The car of the future, local experts say, will be electric
Relics of the auto industry’s colorful, curvaceous, gas-chugging past are displayed on Reno’s streets and parking lots this week for Hot August Nights. They represent America’s car culture history. But what is its future? Local experts tend to think that whatever the auto future holds, it’s going to be electric.
“I really believe that children now, their children will be just astonished that we didn’t plug in our cars,” says Bob Tregilus of the Electric Auto Association of Northern Nevada and co-host of the This Week in Energy podcast.
While some have dismissed electric vehicles as a pipe dream, it’s hard to ignore that every major auto manufacturer now has a plug-in vehicle in the works. “Two of the last holdouts just committed to building electric drive transportation—Toyota and most recently Honda,” says Tregilus.
The first mass-market, plug-in electric vehicles, the $41,000 Chevy Volt and $32,780 Nissan Leaf, will be on the market at the end of the year. The Volt and Leaf also carry eight-year, 100,000-mile warranties, putting to rest some fears of a replace-it-every-couple-of-years battery.
Bud Difatta of Reno Honda says sales of the hybrid Honda Civic have been pretty steady, though local interest in hybrids has been moderate. “There was a lot more interest with our little mini gas crunch a couple of years ago,” he says. “Everyone is more concerned about gas prices than the environment, unfortunately.”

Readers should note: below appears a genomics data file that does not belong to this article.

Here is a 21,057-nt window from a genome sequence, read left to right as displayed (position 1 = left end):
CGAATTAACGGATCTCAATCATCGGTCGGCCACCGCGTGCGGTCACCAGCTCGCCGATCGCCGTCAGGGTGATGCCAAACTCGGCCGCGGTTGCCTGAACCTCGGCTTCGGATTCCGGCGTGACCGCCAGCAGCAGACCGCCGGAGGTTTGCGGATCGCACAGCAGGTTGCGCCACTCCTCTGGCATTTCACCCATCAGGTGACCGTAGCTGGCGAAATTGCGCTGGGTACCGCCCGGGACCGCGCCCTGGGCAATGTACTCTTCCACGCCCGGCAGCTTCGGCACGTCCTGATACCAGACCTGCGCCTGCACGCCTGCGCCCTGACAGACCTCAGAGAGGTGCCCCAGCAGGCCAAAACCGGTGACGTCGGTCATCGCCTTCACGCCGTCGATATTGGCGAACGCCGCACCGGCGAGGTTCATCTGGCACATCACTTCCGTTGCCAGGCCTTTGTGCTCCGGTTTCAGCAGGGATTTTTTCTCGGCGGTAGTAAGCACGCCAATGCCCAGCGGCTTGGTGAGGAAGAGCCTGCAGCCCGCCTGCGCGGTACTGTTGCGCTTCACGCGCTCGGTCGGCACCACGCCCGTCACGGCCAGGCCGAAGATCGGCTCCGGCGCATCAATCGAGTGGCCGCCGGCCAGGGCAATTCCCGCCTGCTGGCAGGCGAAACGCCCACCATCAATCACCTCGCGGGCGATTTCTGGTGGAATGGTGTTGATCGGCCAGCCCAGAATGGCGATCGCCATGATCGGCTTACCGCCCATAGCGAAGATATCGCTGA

Travis Johnson, who does electric vehicle outreach for NV Energy, thinks EVs will end up being the most cost-effective option someday. “Electric vehicles are very simple,” says Johnson, who drives a hybrid Ford Escape. “They don’t have transmissions; they don’t require oil changes and a lot of the typical maintenance you’d do on a gasoline car. … As battery technology gets more affordable, they will become the lowest price option.”
Johnson says NV Energy is working on Nevada’s lackluster public charging infrastructure. Whether charging stations should be public, private or some combination is one hurdle. That said, studies show that even where public charging stations are abundant, most people charge at home. “People will learn that will work just fine for them,” says Johnson. “Until then, a handful of charging stations in the community will help ease that anxiety and get them past the hump.”
If people are strategic about when they charge their vehicles, even those without solar panels on their roofs could be powering their cars with a good chunk of renewable energy. Johnson says that between 1 a.m. and 6 a.m., nearly half the energy on the grid comes from geothermal power. “If you and I are plugging our cars in, and we set the charger to come on at 1 a.m., it’s primarily geothermal energy charging that car.”
Another contender for “car of the future” could be the compressed natural gas car. In the energy bill released last week, $400 million was set aside for electric vehicles, while $4 billion was included for natural gas vehicles. Tregilus isn’t convinced that’s a good thing.
“Natural gas is really more of a bridge technology in the short-term, but if we incentivize one heavily over the other, it could dictate what we end up with as a final technology,” he says.